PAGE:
African American Artists Well Represented In Oscar Nominations
The 91st Academy Award nominations delivered the expected and unexpected, with a strong showing for African American artists, who were nominated in 10 out of 24 categories, matching totals achieved in 2016 and 2017, according to a report by Nick Clement of the well known entertainment industry news magazine Variety.
“Every year, further steps are taken towards inclusion, but obviously more needs to be done to support women filmmakers,” says Gil Robertson, co-founder and president of the African American Film Critics Assn. (AAFCA), referring to the fact that no female helmers were cited for feature film work in 2018 at the Oscars. However, Lebanon’s Nadine Labaki’s “Capernaum” was nominated in the foreign-language race. Docu directors Julie Cohen and Betsy West were nommed for “RBG.” The AAFCA was formed in 2003, and includes 53 members nationwide, all of whom vote at the end of the year for their own awards program, this year selecting “Black Panther” as top choice.
“We’re ecstatic that ‘Black Panther’ has received a best picture nomination from the Academy. It’s a culturally historic moment for moviegoers and for the genre,” Robertson says.
It’s the second time that three African Americans (Spike Lee & Kevin Willmott for “BlacKkKlansman,” and Barry Jenkins for “If Beale Street Could Talk”) were nominated for adapted screenplay in the same year, while Hannah Beachler (“Black Panther”) became the first African American to be nominated for production design. Peter Ramsey, who co-directed and co-produced “Spider-Man: Into the Spider-Verse” is the first African-American to be nominated for animated feature, and costume designer Ruth E. Carter, who has two previous nominations for her work on “Malcolm X” and “Amistad,” received recognition for her gorgeous and evocative work on “Black Panther.”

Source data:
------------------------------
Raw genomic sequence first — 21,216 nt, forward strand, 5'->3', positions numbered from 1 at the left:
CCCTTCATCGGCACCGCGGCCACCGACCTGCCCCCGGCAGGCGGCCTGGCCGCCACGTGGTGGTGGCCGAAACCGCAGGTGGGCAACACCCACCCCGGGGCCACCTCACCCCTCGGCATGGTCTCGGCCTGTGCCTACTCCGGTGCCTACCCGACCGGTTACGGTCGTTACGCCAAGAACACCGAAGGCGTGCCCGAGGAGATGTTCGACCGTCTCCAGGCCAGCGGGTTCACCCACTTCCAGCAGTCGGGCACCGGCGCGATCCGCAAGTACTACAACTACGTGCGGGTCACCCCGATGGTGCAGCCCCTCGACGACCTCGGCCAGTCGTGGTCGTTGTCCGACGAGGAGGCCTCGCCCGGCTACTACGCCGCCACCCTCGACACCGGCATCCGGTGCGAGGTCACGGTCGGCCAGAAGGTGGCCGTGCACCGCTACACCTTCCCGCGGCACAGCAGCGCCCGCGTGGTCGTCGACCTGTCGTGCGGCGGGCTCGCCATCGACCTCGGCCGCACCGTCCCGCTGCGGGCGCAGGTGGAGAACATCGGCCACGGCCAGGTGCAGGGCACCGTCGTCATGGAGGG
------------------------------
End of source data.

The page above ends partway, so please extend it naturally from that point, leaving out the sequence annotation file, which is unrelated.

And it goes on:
“Black Panther” also received nominations for song (“All the Stars”) as well as original score, a category that also features “If Beale Street Could Talk” and “BlacKkKlansman.” And in the documentary feature category, African-American RaMell Ross’ “Hale County This Morning, This Evening” and Asian-American Bing Liu’s “Minding the Gap,” were nominated. Both have African-American characters and themes.
Surprisingly, iconic filmmaker Lee is receiving his first-ever directing nomination, for his blistering efforts on “BlacKkKlansman,” while also becoming only the second African American to be honored with three nominations in the same year (picture, director and adapted screenplay).
“It’s too insane to try and comprehend the idea that Spike Lee has never been nominated for best director at the Oscars,” says AAFCA co-founder Shawn Edwards, who also serves as film critic for Fox 4 News in Kansas City. “He’s had a major influence on younger generations of filmmakers, and ‘BlacKkKlansman’ is one of the best films of his career. I’m so happy for him.”